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Direct observation of triplet energy transfer from semiconductor nanocrystals

Science  22 Jan 2016:
Vol. 351, Issue 6271, pp. 369-372
DOI: 10.1126/science.aad6378

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A different way to put triplets in play

Most molecules adopt a singlet spin configuration: All their electrons are arranged in pairs. Unpaired triplet states engage in a variety of useful reactions but are hard to produce. Quantum mechanics dictates that photo-excitation from singlet to triplet states is inefficient. Instead, chemists rely on sensitizers, which populate the triplet states of their neighbors through energy transfer after absorbing light themselves. Mongin et al. now show that certain nanoparticles can act as triplet sensitizers.

Science, this issue p. 369

Abstract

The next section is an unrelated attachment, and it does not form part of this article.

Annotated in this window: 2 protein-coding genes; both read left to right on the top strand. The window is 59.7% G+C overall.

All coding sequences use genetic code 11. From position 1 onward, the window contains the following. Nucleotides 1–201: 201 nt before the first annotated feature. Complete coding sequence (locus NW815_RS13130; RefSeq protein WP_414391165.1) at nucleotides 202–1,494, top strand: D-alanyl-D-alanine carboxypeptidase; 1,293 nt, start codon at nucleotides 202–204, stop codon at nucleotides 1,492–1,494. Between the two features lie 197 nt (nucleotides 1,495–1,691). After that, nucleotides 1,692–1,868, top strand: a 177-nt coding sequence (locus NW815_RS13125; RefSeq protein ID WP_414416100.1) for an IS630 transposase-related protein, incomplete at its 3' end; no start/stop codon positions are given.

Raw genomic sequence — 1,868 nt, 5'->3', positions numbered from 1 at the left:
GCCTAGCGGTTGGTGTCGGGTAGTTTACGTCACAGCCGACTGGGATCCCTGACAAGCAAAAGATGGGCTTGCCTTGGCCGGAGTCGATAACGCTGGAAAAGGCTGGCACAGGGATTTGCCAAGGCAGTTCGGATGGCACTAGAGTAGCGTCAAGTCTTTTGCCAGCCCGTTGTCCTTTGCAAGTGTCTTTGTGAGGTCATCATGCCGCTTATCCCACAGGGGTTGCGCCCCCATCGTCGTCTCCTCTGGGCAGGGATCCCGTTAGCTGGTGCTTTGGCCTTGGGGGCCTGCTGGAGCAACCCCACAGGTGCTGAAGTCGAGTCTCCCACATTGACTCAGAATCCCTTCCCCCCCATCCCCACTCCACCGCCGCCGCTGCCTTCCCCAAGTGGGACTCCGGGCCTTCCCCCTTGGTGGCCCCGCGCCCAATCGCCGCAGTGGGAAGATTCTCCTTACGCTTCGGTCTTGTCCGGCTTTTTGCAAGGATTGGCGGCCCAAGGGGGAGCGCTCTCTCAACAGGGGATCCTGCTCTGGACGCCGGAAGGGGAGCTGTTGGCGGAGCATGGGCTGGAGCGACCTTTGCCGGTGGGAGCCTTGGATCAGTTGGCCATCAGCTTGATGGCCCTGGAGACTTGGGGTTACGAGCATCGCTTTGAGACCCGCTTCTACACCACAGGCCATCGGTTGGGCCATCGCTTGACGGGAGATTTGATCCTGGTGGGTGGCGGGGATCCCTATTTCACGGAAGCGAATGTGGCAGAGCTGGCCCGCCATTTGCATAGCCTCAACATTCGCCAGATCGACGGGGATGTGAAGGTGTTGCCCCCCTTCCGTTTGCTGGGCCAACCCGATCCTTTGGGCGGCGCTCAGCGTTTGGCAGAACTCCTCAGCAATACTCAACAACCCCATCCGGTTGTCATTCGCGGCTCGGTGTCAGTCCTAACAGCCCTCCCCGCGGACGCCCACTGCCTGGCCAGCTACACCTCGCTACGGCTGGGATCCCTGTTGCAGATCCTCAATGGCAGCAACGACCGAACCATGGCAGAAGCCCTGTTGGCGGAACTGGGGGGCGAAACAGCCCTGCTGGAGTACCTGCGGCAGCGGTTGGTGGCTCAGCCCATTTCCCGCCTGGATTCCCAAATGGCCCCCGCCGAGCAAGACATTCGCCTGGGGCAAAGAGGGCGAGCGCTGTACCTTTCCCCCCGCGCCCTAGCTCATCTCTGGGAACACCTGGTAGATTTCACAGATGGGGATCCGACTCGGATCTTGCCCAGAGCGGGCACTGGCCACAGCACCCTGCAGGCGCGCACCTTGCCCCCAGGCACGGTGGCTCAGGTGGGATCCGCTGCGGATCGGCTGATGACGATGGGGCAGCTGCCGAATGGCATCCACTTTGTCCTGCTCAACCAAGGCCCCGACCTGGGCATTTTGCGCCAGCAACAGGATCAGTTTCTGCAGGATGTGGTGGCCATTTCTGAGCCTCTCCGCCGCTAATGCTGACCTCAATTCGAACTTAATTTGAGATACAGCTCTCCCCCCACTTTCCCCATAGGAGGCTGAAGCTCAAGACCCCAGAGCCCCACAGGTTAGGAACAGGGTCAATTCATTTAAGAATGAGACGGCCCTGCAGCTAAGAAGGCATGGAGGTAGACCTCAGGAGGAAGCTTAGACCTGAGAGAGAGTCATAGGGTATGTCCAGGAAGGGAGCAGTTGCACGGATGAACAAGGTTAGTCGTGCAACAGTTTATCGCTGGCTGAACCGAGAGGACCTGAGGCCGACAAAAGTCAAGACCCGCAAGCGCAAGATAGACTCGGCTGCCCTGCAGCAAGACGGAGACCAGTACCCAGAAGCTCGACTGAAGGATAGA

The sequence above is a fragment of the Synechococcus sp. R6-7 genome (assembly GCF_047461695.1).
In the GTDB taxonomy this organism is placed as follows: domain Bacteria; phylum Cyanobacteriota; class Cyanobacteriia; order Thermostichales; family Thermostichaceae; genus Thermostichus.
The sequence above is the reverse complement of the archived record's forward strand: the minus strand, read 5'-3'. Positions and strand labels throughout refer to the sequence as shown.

Triplet excitons are pervasive in both organic and inorganic semiconductors but generally remain confined to the material in which they originate. We demonstrated by transient absorption spectroscopy that cadmium selenide semiconductor nanoparticles, selectively excited by green light, engage in interfacial Dexter-like triplet-triplet energy transfer with surface-anchored polyaromatic carboxylic acid acceptors, extending the excited-state lifetime by six orders of magnitude. Net triplet energy transfer also occurs from surface acceptors to freely diffusing molecular solutes, further extending the lifetime while sensitizing singlet oxygen in an aerated solution. The successful translation of triplet excitons from semiconductor nanoparticles to the bulk solution implies that such materials are generally effective surrogates for molecular triplets. The nanoparticles could thereby potentially sensitize a range of chemical transformations that are relevant for fields as diverse as optoelectronics, solar energy conversion, and photobiology.

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